St. Frances parishioners file suit
By Jillian Fennimore | email@example.com | July 21, 2005
Faithful parishioners of St. Frances Xavier Cabrini want their story to be told.
And they're getting they hope to get their message across by filing suit against the Boston Archdiocese.
On July 15 - ironically on St. Frances Cabrini's birthday -church vigil leaders Jon and Maryellen Rogers filed their suit with the U.S. Court with a request for declaratory judgement between parishioners and the Archdiocese - a dispute over who owns the church. The suit also seeks a preliminary and permanent injunction for relief of the church closure, as well as a full accounting record of the parish, to show the financial reasons for closing the parish were inaccurate.
"We are not fooling around anymore," said Jon about the church's actions in court. "We want our voices to be heard."
Those who have been participating in the 24-hour a day vigil at the church since last October, voted unanimously in June to take legal action against the Archdiocese.
Catholics have been seeking to persuade Archbishop Sean O'Malley to reverse his decision of closing 83 parishes which he announced last summer, citing a shortage of priests, parishioners and funding.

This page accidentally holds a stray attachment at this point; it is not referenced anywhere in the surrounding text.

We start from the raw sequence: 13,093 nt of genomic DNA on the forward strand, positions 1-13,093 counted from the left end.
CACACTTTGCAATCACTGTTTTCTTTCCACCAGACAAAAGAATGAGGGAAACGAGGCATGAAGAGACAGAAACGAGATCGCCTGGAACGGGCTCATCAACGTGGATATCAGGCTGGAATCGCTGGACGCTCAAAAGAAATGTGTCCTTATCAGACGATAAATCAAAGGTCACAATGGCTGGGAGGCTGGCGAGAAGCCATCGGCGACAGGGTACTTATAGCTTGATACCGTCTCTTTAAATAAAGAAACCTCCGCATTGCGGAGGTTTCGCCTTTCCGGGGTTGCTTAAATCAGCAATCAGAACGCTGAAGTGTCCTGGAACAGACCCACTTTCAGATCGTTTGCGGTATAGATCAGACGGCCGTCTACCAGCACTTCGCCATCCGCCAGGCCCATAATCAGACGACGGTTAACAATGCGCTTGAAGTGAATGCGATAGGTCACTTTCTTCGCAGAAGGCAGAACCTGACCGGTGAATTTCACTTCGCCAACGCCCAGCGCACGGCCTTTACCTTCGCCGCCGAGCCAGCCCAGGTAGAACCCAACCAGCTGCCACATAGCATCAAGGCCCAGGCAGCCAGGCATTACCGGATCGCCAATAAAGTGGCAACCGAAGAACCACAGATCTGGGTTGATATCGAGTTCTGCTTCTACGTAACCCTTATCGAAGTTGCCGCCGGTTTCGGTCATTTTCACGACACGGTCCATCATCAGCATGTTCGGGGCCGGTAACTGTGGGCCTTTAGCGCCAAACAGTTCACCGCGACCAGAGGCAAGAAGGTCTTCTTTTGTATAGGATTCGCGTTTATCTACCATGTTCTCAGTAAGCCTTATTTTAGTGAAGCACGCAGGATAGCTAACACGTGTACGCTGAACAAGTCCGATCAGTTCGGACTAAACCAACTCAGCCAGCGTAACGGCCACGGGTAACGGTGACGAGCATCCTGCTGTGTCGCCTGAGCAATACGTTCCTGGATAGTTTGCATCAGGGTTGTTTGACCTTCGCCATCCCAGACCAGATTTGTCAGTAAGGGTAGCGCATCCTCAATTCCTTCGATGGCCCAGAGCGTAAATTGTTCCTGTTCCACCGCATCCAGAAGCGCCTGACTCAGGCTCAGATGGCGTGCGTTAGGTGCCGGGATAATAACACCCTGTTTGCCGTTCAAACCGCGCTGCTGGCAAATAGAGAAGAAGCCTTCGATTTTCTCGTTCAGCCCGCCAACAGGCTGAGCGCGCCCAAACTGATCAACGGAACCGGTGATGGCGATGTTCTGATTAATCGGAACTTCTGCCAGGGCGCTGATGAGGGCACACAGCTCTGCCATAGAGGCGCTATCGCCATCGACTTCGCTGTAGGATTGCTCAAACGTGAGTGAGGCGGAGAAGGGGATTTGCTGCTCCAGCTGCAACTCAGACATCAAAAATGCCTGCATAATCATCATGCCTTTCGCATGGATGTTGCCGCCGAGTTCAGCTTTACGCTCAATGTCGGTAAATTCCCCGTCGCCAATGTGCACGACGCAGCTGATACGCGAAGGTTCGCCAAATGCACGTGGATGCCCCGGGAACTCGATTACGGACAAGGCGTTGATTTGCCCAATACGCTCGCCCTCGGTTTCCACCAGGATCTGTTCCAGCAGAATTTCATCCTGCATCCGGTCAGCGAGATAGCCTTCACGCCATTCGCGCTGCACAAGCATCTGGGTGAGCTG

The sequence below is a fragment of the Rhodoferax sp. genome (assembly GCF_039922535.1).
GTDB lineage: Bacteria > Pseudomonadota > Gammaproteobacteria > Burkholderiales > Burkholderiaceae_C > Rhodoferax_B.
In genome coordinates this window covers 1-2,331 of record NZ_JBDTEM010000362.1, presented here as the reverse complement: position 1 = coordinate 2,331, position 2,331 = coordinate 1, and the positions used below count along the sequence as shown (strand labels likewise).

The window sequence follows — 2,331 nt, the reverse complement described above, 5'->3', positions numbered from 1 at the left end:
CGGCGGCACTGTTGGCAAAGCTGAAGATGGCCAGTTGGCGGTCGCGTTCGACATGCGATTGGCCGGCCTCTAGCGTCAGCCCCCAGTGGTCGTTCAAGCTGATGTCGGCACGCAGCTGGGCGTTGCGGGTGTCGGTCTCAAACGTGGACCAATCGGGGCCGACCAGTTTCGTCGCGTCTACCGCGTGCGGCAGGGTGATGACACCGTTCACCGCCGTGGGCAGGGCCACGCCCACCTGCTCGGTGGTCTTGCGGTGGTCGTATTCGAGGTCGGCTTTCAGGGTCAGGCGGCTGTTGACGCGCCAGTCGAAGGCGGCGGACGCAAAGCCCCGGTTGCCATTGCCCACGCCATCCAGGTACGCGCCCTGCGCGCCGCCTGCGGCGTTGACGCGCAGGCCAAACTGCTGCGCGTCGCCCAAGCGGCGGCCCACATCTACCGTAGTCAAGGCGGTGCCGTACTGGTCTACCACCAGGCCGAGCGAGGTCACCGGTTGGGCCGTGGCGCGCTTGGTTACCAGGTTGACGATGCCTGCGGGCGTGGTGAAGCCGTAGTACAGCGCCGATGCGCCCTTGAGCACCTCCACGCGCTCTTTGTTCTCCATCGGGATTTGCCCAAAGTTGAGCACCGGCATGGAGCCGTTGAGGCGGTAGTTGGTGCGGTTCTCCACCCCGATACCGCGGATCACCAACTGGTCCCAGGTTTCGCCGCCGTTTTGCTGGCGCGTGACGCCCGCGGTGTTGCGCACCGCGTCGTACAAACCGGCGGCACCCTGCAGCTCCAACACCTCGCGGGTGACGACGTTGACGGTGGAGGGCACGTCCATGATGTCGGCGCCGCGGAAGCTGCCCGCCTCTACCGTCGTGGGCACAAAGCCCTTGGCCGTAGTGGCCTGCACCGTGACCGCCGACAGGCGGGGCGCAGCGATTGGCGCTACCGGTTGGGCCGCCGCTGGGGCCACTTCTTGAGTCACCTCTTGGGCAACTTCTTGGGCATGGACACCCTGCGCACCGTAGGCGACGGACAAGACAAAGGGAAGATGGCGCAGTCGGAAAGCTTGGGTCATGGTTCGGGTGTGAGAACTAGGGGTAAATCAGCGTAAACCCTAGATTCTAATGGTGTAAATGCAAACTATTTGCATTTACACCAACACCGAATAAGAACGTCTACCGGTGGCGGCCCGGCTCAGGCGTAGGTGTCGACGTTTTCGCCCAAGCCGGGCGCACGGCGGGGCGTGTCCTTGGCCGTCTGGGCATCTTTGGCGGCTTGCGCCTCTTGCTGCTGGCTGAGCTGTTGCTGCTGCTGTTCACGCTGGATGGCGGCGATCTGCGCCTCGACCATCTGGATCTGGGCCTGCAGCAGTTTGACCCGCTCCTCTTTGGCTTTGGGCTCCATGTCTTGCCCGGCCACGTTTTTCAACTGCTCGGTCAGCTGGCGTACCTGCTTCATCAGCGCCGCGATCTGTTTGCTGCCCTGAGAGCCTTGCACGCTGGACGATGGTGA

But the Friends of St. Frances holding vigil say they have a workable solution to save their church.
"Preserve the church, the parish and the parking lot," said Maryellen, about allowing the Archdiocese to have the majority of the 25-acre waterfront parcel.
She also said, despite the claim that the church was losing money and parishioners, St. Frances' numbers have been flourishing financially and in its membership.
"We know that we were very solvent," she said about the church's accounting records. "We are a viable and dynamic parish."
The Friends of St. Frances expect to be in court next month, and are still waiting to hear an response to an appeal made to the Vatican in Rome late last year.
Maryellen said parishioners have been looking to share their story with the Archbishop, but have not been able to meet with him during their time in vigil. July 26 will mark the ninth month since the official closing of the parish. There are now nearly 150 families that spend time in the church and participate in a weekly communion service every Sunday.
"This is church is so much stronger as a spiritual community," she said.
In October, Selectman Joseph Norton organized a St. Frances church property committee, currently working to find a way for the town to purchase the land and the building from the Archdiocese through an eminent domain taking before it is sold to a private developer.
A canonical appeal was also made to the Archdiocese to re-open the church, but was denied last November by the Archbishop, claiming that surrounding churches like St. Mary of the Nativity in Scituate and St. Anthony's in Cohasset have the capacity to serve the St. Frances faithful.
But Maryellen said with an influx of multi-unit developments and the incoming Greenbush MBTA train, there will be an "explosion" in Scituate's population.
"We need this church," she said.